U-Th geochronology

Samples of between 30 and 230 mg (median mass of 120 mg) were extracted from the sectioned cores using 0.5 to 0.8 mm tungsten carbide dental bits, by trenching around the desired sample under a film of flowing water after which a clean prism of calcite could be snapped off using tweezers. Typical stratigraphic (along-axis) extent of extracted samples was 2 to 4 mm, recorded for each sample to allow estimation of depth uncertainty.

Samples were dissolved in isolation using 1.5 M HNO3, spiked with a measured quantity of 233U-229Th or 236U-233U-229Th mixed synthetic isotopic tracer21,22 and allowed to equilibrate on a hotplate overnight. U and Th were separated from the carbonate matrix using Eichrom TRU ion exchange resin and established methods23, modified to collect U and Th in the same fraction using 0.1 M HCl–0.2 M HF21.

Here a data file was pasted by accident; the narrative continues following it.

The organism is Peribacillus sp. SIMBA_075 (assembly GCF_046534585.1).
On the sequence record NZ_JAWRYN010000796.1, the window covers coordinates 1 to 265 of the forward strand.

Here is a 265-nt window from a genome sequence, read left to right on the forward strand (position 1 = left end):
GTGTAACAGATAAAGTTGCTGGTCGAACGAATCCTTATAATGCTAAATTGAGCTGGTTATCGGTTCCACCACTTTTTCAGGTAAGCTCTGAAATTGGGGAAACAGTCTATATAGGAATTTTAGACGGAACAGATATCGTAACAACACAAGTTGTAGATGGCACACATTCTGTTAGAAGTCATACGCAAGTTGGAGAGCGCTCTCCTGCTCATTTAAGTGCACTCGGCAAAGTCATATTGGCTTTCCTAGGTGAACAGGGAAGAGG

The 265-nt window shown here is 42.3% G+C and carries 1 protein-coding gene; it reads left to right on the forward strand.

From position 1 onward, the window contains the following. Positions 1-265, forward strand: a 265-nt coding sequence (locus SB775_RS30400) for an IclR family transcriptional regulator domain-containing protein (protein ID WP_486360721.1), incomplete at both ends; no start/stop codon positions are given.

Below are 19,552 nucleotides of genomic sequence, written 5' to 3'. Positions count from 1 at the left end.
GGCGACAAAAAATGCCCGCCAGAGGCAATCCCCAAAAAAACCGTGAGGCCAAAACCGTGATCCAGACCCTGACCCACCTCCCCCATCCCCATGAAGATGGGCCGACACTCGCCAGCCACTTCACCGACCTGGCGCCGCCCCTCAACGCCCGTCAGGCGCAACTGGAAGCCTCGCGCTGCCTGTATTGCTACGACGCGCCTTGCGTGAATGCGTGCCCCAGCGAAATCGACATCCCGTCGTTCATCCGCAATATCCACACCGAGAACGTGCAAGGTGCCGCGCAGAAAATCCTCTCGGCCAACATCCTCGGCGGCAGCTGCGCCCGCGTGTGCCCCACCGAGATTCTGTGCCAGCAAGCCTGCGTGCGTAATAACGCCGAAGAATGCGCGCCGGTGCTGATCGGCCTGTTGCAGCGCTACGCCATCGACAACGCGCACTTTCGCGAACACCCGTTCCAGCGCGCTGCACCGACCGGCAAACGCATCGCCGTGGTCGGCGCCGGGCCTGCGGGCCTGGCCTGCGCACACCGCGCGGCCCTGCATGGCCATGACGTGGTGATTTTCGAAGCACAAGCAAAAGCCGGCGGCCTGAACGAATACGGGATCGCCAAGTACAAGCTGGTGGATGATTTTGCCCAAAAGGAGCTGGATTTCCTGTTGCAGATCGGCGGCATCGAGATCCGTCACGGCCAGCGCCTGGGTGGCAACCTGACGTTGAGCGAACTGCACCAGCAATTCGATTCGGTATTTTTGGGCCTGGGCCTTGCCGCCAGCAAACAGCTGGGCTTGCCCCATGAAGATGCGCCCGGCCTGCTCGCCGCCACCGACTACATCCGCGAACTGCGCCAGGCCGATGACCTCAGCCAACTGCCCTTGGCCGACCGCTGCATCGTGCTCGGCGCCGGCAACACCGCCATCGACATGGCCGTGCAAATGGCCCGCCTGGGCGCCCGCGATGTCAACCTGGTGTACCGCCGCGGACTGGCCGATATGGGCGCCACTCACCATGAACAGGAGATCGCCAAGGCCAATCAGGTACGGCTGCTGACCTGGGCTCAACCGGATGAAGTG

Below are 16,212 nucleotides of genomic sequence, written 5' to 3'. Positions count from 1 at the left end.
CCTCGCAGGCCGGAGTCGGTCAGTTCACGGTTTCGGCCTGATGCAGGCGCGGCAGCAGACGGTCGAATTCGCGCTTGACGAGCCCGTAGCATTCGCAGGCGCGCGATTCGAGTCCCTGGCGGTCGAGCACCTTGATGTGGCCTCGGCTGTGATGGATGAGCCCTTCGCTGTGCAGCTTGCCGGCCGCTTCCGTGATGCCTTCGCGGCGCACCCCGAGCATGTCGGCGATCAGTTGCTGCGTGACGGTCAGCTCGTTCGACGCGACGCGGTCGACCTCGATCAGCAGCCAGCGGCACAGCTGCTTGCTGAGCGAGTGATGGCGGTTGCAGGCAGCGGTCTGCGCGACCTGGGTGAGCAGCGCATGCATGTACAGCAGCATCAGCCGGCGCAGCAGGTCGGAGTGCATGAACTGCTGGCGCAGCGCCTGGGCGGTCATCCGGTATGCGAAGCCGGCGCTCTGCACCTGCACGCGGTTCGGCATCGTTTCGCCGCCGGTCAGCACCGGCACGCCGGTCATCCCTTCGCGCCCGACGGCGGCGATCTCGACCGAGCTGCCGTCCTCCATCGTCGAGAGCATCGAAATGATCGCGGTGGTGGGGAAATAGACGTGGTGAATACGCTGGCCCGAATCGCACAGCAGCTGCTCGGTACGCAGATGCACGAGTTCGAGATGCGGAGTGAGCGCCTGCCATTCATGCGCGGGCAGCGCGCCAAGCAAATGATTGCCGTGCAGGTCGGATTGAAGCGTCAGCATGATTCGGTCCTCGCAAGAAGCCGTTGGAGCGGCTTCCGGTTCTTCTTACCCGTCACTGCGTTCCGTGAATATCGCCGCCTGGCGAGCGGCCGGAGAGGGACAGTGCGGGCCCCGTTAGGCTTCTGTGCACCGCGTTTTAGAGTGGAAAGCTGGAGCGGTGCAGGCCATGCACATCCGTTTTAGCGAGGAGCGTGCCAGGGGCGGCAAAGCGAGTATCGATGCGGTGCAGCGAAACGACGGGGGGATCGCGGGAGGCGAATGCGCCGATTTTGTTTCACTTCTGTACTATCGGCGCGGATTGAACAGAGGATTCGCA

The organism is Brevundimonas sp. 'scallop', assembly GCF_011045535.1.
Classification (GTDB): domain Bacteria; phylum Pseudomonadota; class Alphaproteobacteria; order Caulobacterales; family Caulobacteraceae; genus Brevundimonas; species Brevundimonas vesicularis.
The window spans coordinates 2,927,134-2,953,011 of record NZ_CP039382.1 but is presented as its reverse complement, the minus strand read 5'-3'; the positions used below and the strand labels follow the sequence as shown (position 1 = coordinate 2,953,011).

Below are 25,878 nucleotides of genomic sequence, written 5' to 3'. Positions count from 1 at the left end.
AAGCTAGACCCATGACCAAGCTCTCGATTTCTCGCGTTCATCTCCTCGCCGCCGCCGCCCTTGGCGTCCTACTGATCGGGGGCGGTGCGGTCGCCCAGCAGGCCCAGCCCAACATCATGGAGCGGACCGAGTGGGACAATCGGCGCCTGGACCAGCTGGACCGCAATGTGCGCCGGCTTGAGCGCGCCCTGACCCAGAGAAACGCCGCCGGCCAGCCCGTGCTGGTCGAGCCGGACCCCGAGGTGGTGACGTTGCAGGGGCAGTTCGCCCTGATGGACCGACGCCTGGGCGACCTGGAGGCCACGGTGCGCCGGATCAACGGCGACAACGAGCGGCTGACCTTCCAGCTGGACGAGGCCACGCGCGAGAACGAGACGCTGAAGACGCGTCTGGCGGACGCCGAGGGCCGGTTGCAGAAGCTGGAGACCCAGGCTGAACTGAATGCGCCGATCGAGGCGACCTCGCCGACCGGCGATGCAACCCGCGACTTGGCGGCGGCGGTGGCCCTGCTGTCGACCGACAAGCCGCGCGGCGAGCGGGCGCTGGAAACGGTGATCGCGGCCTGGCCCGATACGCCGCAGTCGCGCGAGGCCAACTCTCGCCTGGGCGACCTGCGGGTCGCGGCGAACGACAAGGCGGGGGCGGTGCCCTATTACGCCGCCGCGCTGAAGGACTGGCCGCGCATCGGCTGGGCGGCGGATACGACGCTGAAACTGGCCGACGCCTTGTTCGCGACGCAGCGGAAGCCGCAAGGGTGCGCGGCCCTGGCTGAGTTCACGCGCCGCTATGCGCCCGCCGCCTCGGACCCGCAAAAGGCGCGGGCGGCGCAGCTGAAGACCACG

Mass spectrometric analysis was undertaken at The University of Melbourne using either a Nu Instruments Plasma MC-ICP-MS with standard collector block or a similar instrument with modified collector block placing its high-mass ion counter behind an electrostatic energy filter. 229Th/230Th and 233U/234U were measured simultaneously using the high- and low-mass SEM ion counters in each case21. Ion counter gain was determined using ion counter and Faraday measurements of 235U and 229Th for the standard collector block and 236U/233U and 229Th for the modified collector block22. Mass bias was determined using the bulk earth natural 238U/235U ratio of 137.88, this technique being relatively insensitive to error in this ratio due to the simultaneous measurement of 229Th/230Th and 233U/234U. Ion counter baselines were measured at half mass units and interpolated for 234U and 230Th21.